The national flag of China was adopted at the First Plenary Session
of the Chinese People's Political Consultative Conference held in
September 1949, shortly before the founding of the People's Republic
The flag of the People's Republic of China is red in color and it
has five yellow stars. The color red symbolizes the spirit of the
revolution, and the five stars signify the unity of the people of
China under the leadership of the Chinese Communist Party. The flag
first was raised in Tiananmen Square on October 1, 1949, upon the
formal announcement that People's Republic of China was founded.
The national emblem design representing the People's
Republic of China was unveiled by the Central People's Government
on September 20, 1950. It shows
Tiananmen under the light of five stars, and it is framed with
ears of grain and a cogwheel. Tiananmen is the symbol of modern
China because the May 4th Movement of 1919, which marked the beginning
of the new-democratic revolution in China, was launched there.
It is also the place where the inauguration of the People's Republic
of China was held. The cogwheel and the ears of grain represent
the working class and the peasantry respectively, and the five
stars symbolize the solidarity of the various nationalities of
China. The emblem clearly indicates that People's Republic of
China is a socialist state led by the working class and based
on the alliance of the workers and the peasants unified.
The words for the national anthem were written by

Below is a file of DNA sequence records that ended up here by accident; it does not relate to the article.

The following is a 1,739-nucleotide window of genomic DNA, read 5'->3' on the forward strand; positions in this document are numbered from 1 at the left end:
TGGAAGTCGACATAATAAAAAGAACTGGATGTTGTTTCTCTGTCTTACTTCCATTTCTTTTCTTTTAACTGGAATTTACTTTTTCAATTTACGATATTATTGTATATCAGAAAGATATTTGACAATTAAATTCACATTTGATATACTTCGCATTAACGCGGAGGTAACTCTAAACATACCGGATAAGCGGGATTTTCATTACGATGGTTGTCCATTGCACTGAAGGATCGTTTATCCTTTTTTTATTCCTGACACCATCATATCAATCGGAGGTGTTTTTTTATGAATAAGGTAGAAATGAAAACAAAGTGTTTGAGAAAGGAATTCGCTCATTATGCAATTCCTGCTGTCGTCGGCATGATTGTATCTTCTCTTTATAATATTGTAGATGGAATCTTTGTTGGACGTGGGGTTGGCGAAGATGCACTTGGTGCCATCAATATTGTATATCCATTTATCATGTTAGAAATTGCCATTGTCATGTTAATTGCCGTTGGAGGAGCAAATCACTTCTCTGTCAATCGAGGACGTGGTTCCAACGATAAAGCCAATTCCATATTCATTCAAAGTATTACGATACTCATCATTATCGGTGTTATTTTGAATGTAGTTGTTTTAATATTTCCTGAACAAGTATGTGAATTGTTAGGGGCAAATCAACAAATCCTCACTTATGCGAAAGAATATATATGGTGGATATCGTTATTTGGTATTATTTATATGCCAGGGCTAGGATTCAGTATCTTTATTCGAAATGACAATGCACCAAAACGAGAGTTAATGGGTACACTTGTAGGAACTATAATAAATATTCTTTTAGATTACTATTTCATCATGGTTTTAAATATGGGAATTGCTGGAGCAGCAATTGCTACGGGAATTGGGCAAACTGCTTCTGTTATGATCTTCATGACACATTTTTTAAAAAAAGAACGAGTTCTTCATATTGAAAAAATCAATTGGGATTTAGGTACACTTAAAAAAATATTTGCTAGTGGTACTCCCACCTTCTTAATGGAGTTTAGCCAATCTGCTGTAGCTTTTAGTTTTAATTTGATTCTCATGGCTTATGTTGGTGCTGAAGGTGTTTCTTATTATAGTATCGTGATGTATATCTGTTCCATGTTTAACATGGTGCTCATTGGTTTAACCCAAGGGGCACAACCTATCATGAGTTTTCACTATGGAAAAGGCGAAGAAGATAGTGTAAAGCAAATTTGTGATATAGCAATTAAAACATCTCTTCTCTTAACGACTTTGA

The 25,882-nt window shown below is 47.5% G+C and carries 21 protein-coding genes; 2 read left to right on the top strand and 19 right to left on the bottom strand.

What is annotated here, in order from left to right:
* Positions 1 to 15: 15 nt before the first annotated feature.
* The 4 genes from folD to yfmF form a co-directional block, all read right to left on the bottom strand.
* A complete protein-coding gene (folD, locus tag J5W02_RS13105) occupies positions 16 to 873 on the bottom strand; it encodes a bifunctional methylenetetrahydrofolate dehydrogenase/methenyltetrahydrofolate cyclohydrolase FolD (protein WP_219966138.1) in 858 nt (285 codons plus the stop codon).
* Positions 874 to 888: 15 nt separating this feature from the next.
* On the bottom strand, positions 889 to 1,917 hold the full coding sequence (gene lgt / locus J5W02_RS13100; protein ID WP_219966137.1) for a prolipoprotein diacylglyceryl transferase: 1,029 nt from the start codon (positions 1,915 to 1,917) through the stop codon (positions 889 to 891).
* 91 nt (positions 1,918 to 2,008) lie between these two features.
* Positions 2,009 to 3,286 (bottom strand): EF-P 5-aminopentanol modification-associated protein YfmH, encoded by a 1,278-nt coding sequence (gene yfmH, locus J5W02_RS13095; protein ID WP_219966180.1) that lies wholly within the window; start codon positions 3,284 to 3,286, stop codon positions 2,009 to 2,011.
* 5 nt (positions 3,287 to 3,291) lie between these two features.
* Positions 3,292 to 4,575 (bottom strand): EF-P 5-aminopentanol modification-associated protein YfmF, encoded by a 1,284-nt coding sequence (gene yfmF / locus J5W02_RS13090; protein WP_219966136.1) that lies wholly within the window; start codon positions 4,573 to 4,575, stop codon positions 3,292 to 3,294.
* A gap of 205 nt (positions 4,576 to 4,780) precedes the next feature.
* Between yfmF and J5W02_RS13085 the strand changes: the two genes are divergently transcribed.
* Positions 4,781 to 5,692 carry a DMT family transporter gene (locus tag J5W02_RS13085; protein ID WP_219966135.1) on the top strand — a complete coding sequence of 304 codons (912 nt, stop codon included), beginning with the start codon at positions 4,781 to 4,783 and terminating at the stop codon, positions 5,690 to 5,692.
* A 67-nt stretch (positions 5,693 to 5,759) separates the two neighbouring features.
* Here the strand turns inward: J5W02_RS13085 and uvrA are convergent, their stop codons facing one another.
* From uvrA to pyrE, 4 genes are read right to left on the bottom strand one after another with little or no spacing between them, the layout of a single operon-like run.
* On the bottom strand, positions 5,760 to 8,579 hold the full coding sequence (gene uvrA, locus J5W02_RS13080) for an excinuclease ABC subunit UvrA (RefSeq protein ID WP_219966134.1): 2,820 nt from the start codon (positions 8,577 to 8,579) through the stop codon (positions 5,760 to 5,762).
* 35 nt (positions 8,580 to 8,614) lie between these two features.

Tian Han, and the music was set by Nie Er in 1935. Originally
known as the March of the Volunteers, it was the theme song from
The Sons and Daughters in Times of Turmoil, a film that depicted
how Chinese intellectuals marched bravely to the front in the
War of Resistance Against Japan during the Second World War.
Deep, reverberating, militant and inspiring, the
emotional song describes the wrath of the Chinese people against
imperialist aggression and their determination to protect their
motherland against foreign invaders. During the Second World War
it was also sung by many other nationalities, those people of
other countries that sympathized with the Chinese in their anti-Japanese
struggle. In 1949 it was appropriately chosen to be the national
anthem of the People's Republic of China.
The lyrics of the national anthem are as follows:
Arise, ye who refuse to be
With our very flesh and blood
Let us build our new Great Wall!
The Peoples of China are in the most critical time,
Everybody must roar his defiance.
Arise! Arise! Arise!
Millions of hearts with one mind,
Brave the enemy's gunfire,
Brave the enemy's gunfire,
March on! March on! March on, on!